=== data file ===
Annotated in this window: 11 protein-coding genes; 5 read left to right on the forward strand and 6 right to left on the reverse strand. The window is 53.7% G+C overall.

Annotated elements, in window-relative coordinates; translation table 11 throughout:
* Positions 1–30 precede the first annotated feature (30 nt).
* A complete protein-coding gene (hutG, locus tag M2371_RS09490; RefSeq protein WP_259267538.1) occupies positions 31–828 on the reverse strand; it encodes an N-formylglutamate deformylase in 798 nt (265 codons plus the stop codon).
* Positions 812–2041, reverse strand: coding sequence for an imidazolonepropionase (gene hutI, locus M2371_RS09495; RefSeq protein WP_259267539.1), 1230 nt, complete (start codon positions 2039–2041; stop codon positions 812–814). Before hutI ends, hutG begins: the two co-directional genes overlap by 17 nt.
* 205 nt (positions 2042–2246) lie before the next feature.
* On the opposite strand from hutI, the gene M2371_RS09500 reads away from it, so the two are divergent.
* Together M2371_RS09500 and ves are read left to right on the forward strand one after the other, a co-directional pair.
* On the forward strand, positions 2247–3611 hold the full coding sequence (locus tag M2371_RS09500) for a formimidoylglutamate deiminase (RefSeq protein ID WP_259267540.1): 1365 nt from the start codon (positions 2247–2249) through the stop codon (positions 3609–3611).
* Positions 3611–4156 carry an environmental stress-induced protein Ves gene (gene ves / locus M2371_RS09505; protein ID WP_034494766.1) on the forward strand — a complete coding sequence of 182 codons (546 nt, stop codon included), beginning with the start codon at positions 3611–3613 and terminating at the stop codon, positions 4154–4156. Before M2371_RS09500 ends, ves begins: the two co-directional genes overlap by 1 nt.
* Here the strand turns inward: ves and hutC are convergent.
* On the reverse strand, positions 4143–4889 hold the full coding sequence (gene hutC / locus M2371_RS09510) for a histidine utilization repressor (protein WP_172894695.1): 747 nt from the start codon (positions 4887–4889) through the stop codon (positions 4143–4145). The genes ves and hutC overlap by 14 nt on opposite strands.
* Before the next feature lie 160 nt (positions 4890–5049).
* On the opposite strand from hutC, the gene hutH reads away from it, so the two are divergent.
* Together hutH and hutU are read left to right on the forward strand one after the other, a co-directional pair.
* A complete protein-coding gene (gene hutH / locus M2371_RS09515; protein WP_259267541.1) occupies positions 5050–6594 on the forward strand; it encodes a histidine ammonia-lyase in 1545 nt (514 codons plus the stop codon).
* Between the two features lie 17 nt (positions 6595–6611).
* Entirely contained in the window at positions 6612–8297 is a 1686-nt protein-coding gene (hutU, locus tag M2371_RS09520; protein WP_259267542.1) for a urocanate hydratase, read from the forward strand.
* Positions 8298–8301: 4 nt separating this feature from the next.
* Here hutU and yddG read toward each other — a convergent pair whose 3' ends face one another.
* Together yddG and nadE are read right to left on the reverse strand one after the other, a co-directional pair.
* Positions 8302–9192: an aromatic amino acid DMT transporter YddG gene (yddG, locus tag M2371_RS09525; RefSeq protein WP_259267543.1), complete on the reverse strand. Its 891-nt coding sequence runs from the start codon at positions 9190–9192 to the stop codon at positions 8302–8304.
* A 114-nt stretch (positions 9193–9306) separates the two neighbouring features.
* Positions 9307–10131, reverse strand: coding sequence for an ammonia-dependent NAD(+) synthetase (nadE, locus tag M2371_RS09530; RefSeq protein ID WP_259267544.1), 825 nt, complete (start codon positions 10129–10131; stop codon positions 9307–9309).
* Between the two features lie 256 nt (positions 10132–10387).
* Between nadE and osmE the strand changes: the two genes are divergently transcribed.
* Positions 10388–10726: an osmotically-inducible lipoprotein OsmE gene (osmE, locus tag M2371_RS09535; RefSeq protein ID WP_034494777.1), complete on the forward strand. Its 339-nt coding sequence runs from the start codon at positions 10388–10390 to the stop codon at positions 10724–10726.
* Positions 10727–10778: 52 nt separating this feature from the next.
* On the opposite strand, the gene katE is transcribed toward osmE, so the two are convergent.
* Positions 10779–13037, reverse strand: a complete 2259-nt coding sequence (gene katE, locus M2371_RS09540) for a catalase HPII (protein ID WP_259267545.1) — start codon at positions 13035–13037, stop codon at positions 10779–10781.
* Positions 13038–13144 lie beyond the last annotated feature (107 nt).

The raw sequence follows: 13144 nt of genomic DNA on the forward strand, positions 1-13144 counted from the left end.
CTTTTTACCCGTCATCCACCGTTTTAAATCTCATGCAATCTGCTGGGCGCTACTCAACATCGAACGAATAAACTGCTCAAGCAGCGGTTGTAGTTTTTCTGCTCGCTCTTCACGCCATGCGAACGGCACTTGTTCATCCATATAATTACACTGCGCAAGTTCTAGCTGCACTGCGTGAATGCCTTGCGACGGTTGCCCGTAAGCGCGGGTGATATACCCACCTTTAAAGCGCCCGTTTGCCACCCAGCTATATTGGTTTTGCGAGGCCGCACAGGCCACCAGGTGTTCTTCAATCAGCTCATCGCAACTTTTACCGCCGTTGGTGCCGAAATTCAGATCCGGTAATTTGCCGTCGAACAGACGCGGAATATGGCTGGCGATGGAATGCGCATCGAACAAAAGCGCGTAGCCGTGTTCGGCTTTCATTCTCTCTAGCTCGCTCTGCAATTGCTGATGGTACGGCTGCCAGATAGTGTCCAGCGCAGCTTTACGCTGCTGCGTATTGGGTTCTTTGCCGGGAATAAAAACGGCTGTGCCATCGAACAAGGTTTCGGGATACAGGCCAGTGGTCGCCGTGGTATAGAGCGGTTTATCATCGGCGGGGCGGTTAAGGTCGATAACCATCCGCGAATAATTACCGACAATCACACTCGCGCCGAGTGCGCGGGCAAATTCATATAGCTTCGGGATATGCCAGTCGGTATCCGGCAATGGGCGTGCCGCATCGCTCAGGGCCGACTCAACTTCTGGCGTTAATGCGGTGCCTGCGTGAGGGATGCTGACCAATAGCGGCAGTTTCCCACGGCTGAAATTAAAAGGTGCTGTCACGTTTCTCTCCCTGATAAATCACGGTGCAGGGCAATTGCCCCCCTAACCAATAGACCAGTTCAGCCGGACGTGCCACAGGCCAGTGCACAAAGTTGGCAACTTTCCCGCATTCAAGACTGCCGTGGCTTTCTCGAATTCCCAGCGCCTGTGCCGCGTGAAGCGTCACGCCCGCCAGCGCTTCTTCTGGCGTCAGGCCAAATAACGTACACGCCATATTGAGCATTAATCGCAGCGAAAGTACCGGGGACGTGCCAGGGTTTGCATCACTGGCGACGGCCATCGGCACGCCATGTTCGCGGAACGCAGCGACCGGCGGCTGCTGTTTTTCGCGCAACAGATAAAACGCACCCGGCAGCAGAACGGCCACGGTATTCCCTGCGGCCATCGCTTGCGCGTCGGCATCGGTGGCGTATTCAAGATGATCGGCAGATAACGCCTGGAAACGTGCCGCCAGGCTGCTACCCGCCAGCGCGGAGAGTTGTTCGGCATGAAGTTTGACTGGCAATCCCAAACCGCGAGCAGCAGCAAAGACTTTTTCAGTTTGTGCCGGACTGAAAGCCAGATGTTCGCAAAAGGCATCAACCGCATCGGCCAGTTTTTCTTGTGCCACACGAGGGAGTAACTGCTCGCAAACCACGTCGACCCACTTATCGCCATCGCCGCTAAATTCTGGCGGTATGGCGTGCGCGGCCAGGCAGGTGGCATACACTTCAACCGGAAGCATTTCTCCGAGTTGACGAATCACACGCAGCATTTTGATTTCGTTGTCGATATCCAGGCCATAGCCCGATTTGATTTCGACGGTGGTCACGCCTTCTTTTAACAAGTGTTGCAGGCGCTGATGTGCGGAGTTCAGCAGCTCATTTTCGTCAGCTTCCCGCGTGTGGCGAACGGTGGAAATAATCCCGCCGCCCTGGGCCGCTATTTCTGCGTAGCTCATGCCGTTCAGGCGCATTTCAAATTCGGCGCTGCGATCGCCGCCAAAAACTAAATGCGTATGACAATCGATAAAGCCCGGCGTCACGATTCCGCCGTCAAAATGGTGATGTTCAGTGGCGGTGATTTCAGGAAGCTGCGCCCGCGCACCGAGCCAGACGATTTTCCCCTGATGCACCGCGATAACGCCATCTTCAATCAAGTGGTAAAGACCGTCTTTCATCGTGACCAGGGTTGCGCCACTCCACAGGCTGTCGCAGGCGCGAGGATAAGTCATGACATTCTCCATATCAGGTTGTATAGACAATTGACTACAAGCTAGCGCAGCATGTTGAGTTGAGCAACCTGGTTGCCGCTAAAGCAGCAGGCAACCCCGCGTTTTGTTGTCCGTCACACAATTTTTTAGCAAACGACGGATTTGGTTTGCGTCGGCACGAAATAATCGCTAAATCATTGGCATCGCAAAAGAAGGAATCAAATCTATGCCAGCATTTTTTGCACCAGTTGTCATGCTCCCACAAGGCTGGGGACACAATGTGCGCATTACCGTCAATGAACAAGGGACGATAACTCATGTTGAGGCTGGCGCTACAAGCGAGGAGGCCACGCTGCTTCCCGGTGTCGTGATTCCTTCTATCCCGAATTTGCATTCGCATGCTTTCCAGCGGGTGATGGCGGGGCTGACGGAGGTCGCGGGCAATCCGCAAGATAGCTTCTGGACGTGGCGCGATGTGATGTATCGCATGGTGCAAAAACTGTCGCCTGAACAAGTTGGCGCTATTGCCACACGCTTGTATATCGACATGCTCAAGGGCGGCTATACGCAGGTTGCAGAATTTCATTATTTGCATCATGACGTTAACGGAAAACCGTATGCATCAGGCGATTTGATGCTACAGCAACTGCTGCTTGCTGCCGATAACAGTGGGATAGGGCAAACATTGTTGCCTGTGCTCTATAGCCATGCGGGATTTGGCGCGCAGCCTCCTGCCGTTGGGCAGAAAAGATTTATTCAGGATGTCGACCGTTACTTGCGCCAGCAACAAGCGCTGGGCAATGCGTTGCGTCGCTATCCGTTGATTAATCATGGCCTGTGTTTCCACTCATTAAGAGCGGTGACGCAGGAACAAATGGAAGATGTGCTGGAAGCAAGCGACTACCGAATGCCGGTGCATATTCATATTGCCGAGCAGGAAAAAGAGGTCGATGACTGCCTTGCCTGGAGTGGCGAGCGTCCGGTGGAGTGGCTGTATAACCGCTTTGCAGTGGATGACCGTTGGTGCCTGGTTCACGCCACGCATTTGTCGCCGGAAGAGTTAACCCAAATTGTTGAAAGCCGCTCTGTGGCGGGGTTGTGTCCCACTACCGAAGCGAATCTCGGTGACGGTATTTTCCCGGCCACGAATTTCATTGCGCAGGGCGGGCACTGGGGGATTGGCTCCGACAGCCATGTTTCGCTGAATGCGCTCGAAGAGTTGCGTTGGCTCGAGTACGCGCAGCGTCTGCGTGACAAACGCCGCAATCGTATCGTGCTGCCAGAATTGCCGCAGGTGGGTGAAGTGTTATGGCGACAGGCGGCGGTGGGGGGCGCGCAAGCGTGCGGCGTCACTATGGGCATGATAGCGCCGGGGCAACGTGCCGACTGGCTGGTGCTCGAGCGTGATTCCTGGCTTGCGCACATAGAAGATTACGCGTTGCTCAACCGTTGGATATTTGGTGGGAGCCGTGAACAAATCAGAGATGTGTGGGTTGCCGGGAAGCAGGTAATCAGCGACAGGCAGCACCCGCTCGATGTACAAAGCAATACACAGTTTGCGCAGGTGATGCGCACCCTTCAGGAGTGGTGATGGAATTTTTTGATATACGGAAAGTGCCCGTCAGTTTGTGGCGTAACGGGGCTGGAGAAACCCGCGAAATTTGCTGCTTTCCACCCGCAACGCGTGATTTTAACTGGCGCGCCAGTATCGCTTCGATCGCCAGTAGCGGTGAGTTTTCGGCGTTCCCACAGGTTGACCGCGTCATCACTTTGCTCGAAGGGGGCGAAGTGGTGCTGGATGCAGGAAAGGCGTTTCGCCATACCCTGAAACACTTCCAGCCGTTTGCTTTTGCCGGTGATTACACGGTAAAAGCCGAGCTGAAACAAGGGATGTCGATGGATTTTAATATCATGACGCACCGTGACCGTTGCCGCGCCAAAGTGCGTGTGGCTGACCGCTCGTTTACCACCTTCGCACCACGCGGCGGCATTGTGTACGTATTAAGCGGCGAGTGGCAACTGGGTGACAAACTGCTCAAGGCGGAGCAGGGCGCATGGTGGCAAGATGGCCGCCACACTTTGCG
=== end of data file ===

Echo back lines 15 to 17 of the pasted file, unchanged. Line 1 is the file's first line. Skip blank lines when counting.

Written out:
* Together hutH and hutU are read left to right on the forward strand one after the other, a co-directional pair.
* A complete protein-coding gene (gene hutH / locus M2371_RS09515; protein WP_259267541.1) occupies positions 5050–6594 on the forward strand; it encodes a histidine ammonia-lyase in 1545 nt (514 codons plus the stop codon).
* Between the two features lie 17 nt (positions 6595–6611).